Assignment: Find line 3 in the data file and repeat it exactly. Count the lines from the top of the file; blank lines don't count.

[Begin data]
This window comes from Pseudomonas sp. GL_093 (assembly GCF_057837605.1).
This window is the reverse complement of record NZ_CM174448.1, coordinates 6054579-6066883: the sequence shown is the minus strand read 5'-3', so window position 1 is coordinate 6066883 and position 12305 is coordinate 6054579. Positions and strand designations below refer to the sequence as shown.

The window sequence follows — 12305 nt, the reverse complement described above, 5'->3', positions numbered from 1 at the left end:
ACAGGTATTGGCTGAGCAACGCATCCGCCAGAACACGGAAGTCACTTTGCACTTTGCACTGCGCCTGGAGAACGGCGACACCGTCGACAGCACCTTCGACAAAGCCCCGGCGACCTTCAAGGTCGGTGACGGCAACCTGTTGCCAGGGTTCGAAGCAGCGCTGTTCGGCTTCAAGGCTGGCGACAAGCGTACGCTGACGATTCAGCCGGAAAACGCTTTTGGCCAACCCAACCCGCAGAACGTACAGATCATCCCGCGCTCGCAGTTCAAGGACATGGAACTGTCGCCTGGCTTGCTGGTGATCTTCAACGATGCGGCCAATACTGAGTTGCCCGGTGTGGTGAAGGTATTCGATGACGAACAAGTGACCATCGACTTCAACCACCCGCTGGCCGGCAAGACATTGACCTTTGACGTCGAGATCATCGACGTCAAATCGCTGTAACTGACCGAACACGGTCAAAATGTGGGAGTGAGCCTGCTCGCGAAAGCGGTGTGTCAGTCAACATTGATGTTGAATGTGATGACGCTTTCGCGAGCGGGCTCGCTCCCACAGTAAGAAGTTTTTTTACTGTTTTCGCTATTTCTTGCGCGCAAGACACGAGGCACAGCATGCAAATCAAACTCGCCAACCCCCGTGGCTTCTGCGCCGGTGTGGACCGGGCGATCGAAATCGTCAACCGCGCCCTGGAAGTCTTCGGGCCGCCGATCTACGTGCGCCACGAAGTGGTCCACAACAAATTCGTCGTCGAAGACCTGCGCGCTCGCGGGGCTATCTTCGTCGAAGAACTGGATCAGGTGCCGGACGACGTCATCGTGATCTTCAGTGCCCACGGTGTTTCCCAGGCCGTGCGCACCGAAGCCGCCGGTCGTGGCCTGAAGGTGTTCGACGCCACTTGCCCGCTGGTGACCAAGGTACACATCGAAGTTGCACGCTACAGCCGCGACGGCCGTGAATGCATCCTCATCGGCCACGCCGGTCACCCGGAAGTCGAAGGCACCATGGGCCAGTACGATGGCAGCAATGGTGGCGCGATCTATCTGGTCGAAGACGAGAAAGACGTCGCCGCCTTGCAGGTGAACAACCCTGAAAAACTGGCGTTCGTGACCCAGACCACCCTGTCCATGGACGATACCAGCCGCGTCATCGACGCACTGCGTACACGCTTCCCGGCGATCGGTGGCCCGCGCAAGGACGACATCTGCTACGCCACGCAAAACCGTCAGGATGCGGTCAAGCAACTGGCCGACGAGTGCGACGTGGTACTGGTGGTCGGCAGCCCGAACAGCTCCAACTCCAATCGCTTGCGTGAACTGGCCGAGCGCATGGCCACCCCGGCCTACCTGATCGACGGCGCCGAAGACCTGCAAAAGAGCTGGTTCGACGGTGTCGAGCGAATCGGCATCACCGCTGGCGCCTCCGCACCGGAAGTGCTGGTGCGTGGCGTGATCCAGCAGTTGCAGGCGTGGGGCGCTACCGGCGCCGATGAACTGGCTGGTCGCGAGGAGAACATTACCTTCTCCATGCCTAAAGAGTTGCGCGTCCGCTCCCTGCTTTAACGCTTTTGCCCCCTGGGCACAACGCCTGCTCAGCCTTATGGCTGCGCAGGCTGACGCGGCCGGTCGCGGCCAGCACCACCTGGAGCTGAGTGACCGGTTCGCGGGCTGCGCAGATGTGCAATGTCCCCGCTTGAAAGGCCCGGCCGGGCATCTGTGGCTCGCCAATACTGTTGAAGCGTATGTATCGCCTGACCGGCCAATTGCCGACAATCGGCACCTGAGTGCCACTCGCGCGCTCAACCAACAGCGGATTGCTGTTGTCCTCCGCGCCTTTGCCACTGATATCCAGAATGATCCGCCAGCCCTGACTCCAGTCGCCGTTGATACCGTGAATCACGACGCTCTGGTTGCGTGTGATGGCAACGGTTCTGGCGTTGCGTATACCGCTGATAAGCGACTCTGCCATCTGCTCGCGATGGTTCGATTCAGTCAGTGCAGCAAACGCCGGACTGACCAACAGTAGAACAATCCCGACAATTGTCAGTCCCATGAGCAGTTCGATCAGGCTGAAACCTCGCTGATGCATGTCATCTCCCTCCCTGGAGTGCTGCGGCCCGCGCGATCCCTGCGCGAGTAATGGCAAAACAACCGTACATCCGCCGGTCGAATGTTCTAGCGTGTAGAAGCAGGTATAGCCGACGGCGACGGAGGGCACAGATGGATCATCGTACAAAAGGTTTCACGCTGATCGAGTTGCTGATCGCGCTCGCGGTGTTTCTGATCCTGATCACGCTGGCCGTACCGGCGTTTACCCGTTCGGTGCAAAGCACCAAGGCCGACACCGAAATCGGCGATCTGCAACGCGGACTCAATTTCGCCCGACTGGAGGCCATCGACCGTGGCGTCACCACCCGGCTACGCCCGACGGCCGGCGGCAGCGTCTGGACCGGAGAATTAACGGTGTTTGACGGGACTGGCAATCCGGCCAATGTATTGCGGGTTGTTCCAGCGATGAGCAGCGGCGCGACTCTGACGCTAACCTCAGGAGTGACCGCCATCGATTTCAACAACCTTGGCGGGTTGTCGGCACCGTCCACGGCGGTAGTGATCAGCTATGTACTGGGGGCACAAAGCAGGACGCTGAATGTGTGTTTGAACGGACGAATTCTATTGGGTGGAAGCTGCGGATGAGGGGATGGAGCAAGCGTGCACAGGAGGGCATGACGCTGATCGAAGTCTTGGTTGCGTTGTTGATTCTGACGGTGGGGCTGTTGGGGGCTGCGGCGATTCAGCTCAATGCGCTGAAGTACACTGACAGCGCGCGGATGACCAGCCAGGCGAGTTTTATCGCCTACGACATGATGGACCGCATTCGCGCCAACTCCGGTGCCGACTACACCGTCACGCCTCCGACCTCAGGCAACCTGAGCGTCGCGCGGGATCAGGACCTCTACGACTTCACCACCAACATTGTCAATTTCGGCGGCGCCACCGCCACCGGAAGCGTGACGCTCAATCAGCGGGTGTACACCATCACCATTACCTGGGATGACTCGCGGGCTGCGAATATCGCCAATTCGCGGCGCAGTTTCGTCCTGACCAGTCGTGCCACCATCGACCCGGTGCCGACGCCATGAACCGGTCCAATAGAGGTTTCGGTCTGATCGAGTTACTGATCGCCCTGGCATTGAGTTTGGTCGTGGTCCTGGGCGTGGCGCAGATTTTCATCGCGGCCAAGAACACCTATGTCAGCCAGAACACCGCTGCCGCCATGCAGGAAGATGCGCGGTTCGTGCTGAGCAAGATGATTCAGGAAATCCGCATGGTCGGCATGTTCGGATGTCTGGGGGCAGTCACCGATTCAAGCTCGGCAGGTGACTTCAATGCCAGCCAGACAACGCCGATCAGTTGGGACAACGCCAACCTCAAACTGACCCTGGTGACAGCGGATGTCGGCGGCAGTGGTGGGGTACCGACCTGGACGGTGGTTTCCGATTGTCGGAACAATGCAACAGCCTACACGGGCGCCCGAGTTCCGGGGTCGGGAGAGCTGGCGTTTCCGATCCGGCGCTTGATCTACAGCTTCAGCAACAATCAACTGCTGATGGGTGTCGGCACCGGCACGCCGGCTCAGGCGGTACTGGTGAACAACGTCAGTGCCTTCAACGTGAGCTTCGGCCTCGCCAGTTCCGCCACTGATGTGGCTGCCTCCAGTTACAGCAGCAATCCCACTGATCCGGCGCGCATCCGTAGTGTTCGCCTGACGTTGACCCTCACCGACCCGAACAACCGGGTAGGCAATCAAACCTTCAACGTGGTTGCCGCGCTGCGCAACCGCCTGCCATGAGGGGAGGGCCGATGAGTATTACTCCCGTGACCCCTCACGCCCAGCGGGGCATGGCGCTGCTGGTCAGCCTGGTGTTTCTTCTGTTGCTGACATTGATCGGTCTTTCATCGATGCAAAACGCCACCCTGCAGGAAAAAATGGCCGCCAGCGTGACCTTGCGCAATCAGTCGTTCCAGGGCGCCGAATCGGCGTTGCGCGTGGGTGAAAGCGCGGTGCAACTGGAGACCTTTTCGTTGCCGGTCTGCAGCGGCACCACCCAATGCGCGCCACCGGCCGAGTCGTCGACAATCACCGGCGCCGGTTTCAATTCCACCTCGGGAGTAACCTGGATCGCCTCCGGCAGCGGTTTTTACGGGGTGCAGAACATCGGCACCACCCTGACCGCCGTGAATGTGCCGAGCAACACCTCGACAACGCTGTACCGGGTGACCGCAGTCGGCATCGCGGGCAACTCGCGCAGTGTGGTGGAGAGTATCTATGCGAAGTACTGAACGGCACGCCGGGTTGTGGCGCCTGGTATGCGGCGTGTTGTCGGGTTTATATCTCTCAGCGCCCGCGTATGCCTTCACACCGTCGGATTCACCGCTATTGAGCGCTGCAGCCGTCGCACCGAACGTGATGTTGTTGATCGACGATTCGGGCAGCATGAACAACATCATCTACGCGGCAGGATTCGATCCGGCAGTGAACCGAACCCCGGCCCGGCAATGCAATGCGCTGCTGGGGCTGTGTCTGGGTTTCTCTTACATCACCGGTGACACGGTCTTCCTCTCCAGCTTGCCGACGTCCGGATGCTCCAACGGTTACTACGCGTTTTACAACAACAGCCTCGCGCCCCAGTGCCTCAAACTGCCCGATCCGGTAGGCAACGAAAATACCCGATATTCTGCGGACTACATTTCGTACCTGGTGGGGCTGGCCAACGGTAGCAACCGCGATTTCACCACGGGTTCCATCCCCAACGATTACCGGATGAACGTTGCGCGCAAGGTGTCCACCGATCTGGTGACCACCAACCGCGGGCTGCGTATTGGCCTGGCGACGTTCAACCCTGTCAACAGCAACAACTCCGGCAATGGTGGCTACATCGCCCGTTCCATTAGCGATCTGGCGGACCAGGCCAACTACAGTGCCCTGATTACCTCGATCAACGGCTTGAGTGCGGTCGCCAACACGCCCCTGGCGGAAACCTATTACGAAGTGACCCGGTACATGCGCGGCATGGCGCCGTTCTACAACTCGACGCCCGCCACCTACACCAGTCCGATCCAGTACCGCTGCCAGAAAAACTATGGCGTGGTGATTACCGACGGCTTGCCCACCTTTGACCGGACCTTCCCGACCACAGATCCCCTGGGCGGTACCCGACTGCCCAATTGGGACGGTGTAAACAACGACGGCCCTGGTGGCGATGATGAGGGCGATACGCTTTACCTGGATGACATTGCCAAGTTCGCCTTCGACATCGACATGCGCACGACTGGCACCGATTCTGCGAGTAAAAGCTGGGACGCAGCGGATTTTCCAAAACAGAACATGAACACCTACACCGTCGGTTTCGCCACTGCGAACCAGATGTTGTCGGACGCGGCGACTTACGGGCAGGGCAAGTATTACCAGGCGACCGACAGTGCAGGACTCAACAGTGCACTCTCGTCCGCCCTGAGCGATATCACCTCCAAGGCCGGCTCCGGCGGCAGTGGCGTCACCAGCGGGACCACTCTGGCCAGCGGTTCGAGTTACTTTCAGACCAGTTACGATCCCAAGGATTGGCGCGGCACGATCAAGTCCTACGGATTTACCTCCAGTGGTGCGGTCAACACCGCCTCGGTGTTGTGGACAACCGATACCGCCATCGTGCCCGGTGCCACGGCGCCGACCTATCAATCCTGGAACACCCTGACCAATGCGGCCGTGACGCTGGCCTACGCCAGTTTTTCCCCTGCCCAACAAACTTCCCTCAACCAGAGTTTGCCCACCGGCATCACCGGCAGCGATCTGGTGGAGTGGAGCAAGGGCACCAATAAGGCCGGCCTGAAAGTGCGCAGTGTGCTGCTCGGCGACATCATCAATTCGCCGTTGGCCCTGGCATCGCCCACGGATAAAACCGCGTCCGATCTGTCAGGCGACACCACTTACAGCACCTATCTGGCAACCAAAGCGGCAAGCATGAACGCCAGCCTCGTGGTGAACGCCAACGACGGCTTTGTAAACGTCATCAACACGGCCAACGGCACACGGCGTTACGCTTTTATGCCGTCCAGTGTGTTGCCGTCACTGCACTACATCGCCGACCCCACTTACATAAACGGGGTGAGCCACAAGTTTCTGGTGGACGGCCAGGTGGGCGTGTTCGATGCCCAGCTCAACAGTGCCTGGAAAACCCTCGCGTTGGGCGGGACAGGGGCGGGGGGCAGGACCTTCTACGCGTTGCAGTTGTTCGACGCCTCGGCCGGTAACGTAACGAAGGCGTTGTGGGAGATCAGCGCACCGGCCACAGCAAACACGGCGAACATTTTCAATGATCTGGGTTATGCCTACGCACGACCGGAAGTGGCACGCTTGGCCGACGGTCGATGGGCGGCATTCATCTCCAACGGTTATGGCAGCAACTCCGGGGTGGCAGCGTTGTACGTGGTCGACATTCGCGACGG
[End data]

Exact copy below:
The window sequence follows — 12305 nt, the reverse complement described above, 5'->3', positions numbered from 1 at the left end: